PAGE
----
As far as Senate Majority Leader Harry Reid is concerned, expanding Medicaid in Nevada is a no-brainer. “(Gov.) Brian Sandoval has said he is going to look at it to see how it would work,” Sen. Reid, D-Nev., said last week in a radio interview. “Once he looks at it, he will have to take it.”
Of course, that’s what Congress wanted ObamaCare to accomplish – a federal mandate to states to enroll more residents in the joint federal-state health care program for the poor, disabled and some elderly. But then the U.S. Supreme Court, in upholding most of the controversial law, declared that Washington cannot punish states that refuse to grow the program.
Gov. Sandoval and the Nevada Legislature do indeed have a choice. And it’s not an easy one.
The offer from Congress is tempting. Starting in 2014, Washington for three years would cover all the costs of enrolling workers who currently are paid too much to qualify for Medicaid but can’t afford or refuse to pay for private health insurance. In 2017, the federal government would cover 95 percent of the costs for new enrollees. In 2020 and the years beyond, Washington’s share of the bill would be 90 percent.
Already, more than 308,000 Nevadans are covered by Medicaid, and nearly 50,000 more people are expected to join in the next biennium at a cost of $30 million per year. If the state chooses to participate in the ObamaCare expansion, Medicaid would take on an estimated 72,000 people who earn less than $14,400 per year, 133 percent of the federal poverty level.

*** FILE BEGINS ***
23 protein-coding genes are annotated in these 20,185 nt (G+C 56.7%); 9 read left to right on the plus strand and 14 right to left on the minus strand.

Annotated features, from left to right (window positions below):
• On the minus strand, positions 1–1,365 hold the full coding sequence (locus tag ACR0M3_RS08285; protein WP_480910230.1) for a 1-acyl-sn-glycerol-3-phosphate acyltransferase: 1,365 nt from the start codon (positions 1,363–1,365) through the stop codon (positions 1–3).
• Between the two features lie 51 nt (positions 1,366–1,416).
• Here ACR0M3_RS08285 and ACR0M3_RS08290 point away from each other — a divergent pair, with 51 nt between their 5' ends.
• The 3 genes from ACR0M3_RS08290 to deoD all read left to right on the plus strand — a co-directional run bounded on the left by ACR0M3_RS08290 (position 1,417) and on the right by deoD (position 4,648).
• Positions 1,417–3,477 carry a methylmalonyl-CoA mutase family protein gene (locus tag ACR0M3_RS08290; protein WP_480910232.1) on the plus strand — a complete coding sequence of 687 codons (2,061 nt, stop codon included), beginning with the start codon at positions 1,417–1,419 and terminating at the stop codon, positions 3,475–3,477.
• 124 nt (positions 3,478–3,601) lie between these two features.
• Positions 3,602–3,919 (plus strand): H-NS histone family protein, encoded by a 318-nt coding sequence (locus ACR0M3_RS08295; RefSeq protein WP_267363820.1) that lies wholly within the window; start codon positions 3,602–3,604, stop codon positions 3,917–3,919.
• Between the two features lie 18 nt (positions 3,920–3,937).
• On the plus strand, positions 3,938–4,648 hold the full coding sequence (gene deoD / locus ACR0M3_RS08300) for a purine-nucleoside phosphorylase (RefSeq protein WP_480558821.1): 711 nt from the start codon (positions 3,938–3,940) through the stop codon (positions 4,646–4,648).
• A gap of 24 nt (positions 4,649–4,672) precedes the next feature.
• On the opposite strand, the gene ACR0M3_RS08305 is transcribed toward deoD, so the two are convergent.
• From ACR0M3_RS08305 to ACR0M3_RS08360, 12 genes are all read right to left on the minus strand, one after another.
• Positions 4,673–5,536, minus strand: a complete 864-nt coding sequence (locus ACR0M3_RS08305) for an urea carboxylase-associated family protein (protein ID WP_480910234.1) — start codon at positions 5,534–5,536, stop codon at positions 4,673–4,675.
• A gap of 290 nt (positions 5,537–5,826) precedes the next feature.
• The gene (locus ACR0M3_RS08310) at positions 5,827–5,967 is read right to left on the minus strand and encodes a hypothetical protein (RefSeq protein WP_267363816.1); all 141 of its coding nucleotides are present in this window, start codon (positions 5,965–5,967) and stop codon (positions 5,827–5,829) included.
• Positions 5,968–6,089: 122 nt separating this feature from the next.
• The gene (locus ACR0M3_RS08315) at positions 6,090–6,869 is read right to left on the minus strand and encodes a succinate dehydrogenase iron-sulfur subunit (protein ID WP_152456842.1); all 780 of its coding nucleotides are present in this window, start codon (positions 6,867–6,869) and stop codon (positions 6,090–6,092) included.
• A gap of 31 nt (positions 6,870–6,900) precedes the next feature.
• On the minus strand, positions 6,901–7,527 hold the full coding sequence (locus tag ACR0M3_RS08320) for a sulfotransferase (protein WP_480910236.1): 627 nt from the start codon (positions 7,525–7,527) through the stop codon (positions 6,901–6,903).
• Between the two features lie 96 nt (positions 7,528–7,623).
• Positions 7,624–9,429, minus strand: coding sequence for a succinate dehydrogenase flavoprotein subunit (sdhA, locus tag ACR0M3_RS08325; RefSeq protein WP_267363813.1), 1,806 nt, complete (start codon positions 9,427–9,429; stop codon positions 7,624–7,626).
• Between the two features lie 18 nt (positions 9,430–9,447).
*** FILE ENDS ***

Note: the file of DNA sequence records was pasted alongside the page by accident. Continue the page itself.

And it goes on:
We don’t yet know the costs that would be incurred. We do know that Washington has a history of underestimating the price of entitlement growth. We know that, five years from now, Nevada would have to come up with millions more tax dollars to keep the enrollment expansion intact. And we know that once such a program is expanded into the middle class, it will be politically impossible to roll it back.
More importantly, increasing the number of people in Medicaid does not guarantee them health care. Nevada’s Medicaid reimbursements were already low before the Great Recession clobbered the state economy. They’ve been cut back further in response to declining tax revenues – so much that scores of physicians won’t accept Medicaid patients, and more doctors are dropping them every year. Hospitals lose money on every Medicaid patient they treat, shifting those costs to the privately insured.
Putting an additional 120,000 Medicaid patients into Nevada’s health care system could overwhelm the medical offices that still take Medicaid patients and compel even more doctors to restrict the number of Medicaid patients they see – if not drop them entirely.
Before being lured by promises from Washington to embark upon a massive and costly entitlement expansion, wouldn’t it be better to try to shore up the existing Medicaid program to ensure it operates as intended – as a health care backstop for the impoverished?
Gov. Sandoval and the Legislature have difficult decisions ahead. They must consider their options carefully.